• Every pill is different – even if one pill seems safe, another pill from the same batch may contain fentanyl.
  • The amount of fentanyl in a pill can vary widely. Splitting a pill may not be a safe option because all of the fentanyl could be in half of the pill.
  • If you or someone you know is taking an illegal pill, know how to recognize an opioid overdose. Never use illegal pills when you are alone.
  • Provide easy access to naloxone, also known as Narcan®. Narcan® is a drug that reverses the effects of an opioid overdose. Naloxone can be given as an injection or a nasal spray.
    • You can get naloxone by:
      • Any pharmacist in Oregon can prescribe naloxone.
      • Anyone who can prescribe medication can send a prescription for naloxone to your pharmacy.
      • Lincoln County Harm Reduction provides free naloxone 541-270-9069.
      • The Confederated Tribes of Siletz Indians also provide free naloxone, 541-444-9672.

What should schools do?

  • Share this newsletter with parents and caregivers.
  • Train school staff to recognize the signs of an opioid overdose (see above).
  • Have Narcan® available in case of an overdose on campus.
  • Work with your Department of Education to create new drug education programs that include up-to-date information about fentanyl. Schools can facilitate this education through media campaigns and other primary prevention strategies.
  • State health departments and education departments should work together to create and implement a new program. Examples include: False and fatal and Operation Prevention.
  • Collaborate with your local public health and public safety agencies to identify and implement meaningful strategies for your local jurisdiction.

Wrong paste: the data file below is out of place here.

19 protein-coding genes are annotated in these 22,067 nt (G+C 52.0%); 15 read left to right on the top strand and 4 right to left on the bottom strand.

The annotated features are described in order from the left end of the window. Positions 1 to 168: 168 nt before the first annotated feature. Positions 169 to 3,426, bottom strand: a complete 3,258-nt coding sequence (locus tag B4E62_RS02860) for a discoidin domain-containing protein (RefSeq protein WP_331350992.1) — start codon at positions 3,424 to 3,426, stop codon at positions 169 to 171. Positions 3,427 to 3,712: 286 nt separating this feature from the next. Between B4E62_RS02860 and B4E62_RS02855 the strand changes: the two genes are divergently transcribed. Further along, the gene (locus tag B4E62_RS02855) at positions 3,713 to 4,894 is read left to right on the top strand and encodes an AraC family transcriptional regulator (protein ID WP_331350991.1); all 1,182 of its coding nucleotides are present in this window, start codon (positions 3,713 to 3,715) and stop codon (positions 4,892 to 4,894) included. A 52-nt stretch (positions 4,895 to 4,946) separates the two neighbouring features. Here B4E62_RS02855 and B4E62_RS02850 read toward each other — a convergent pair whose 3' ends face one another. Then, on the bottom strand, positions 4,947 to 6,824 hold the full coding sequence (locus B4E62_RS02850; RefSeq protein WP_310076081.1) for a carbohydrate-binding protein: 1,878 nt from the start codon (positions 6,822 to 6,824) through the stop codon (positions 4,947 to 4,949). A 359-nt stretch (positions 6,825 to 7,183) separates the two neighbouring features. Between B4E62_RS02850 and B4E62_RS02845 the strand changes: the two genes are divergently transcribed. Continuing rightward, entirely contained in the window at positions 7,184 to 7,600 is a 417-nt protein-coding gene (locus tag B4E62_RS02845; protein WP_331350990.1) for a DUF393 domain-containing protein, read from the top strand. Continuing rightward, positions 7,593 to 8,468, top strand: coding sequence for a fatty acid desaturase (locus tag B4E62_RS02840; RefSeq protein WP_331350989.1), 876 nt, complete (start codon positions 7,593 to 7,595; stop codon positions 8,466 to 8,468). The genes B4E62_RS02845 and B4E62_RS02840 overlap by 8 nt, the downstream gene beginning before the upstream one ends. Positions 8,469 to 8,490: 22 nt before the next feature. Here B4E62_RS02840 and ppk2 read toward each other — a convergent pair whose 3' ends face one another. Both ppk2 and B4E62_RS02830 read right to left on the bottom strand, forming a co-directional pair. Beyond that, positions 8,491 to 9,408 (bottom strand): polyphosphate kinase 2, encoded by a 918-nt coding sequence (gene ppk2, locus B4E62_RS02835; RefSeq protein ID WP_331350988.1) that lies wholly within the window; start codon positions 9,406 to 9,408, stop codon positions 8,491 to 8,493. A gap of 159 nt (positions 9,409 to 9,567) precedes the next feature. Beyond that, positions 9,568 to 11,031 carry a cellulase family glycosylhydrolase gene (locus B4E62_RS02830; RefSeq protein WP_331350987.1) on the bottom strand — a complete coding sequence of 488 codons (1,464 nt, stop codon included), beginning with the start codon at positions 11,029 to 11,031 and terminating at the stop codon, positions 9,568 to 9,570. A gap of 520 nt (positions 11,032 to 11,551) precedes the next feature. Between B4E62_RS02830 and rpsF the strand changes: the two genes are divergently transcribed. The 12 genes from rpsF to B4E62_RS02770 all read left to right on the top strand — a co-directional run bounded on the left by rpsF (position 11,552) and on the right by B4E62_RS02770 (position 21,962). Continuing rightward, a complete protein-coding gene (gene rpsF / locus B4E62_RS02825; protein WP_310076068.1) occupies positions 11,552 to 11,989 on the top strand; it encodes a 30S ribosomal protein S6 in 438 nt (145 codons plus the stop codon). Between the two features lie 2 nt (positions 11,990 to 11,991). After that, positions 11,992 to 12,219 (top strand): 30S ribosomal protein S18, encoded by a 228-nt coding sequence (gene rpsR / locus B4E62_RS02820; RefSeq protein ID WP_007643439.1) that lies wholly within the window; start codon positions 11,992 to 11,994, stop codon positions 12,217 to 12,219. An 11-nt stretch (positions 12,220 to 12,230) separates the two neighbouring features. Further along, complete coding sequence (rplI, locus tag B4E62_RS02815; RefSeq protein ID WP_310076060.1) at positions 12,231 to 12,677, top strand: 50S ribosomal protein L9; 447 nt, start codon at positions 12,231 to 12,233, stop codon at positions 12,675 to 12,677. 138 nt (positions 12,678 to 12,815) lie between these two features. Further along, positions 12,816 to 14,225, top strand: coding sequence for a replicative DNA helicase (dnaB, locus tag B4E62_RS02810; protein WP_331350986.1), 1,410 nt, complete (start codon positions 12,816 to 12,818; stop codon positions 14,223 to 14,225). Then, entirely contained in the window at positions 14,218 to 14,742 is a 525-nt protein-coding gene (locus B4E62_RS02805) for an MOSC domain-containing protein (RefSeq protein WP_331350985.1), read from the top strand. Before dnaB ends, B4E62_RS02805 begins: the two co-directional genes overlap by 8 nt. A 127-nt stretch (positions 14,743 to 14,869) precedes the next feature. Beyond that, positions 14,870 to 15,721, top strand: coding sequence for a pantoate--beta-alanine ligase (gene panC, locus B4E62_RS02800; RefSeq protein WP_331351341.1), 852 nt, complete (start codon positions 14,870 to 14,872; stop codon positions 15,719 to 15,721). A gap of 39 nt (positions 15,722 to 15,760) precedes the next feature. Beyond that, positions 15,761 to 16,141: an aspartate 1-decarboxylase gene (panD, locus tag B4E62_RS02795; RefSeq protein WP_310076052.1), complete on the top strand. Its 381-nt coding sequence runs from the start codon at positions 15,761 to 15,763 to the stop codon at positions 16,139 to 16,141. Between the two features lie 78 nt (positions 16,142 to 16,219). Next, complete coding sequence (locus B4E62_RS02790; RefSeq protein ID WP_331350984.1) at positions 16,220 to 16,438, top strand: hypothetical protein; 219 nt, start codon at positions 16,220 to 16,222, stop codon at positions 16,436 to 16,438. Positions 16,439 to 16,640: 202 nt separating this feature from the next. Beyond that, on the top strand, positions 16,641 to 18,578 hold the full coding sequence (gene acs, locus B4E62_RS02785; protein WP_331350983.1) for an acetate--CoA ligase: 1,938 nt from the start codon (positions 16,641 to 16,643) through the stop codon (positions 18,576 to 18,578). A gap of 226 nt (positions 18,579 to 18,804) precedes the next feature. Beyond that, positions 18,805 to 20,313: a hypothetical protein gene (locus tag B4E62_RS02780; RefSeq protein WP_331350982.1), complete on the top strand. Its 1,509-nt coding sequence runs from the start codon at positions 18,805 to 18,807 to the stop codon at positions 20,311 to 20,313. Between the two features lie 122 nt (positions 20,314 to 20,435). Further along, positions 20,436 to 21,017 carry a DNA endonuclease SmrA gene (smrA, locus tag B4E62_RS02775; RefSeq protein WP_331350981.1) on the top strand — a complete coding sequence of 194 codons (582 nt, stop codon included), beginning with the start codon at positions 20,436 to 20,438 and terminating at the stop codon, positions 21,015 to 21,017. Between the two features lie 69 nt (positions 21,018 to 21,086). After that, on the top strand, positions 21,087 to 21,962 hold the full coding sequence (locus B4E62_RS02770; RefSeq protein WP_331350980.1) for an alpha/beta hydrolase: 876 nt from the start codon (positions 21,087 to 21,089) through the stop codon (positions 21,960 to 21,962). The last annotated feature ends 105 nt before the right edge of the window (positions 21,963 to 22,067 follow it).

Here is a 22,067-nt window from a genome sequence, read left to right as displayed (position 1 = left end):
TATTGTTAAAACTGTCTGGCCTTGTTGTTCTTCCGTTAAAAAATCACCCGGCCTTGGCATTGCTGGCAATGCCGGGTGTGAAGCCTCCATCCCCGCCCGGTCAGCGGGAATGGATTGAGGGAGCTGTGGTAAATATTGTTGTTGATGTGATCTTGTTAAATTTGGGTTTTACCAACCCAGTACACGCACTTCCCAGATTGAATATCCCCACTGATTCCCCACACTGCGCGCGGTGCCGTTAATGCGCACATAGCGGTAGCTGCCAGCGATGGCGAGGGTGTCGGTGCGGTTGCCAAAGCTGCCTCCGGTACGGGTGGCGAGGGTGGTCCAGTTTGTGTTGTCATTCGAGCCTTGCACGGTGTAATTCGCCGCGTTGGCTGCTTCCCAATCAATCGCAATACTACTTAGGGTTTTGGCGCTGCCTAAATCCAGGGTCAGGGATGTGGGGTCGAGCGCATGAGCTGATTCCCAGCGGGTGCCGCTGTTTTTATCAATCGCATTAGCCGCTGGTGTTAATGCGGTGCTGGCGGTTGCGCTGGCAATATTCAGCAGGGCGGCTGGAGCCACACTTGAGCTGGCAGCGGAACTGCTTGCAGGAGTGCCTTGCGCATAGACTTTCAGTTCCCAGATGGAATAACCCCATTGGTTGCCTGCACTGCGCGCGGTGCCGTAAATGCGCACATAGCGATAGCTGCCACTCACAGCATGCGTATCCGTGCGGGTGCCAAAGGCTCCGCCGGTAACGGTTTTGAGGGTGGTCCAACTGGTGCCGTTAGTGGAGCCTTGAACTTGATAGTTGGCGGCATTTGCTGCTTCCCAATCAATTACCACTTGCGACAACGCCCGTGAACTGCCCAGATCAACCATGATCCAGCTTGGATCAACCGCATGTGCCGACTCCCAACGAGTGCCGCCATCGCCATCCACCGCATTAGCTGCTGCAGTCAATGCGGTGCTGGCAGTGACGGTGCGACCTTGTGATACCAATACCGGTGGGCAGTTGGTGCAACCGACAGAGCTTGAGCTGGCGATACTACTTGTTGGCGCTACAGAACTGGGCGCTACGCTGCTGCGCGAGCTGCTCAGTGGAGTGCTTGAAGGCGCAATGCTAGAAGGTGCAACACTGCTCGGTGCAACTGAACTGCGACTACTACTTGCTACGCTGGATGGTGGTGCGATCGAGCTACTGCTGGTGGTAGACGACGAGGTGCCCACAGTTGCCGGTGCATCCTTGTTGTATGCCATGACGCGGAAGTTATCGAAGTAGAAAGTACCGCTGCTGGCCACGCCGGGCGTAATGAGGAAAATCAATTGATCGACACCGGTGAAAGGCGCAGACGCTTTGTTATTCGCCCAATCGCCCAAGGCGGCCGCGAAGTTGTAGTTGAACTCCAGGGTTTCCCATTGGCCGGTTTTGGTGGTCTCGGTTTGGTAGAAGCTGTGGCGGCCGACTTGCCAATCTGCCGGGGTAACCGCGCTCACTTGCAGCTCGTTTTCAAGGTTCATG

What should parents do?

  • Know the signs of an opioid overdose:
    • Precise pupils, slow, shallow or non-existent breathing
    • Gurgling or humming
    • Difficult to wake up or cannot wake up
    • Extreme drowsiness
    • Cold and clammy skin
    • Grey/blue skin, nails or lips
    • Dial 911 if you think someone is overdosing. You won’t get in trouble for calling 911 because of Oregon’s Good Samaritan Law.
  • Talk to young people about the dangers of pills and fentanyl. Young people naturally consider parental opinions in their decision-making process more than parents realize. Encouraging open communication about risky behavior and highlighting the dangers of counterfeit pills and fentanyl could save their lives. Let them know that it’s okay to seek help for their mental health.
  • Work with local school districts to advocate for updated drug education programs that reduce the stigma associated with drug use.
  • If you’re worried your child or their friends are at risk of an overdose, have Narcan® at home and make sure everyone knows how to access it. Find information about naloxone and how to get it.
  • Get rid of unused or expired medications on National Medication Drop-off Day on April 30, 2022. Find more information including drop off locations.

Martin E. Berry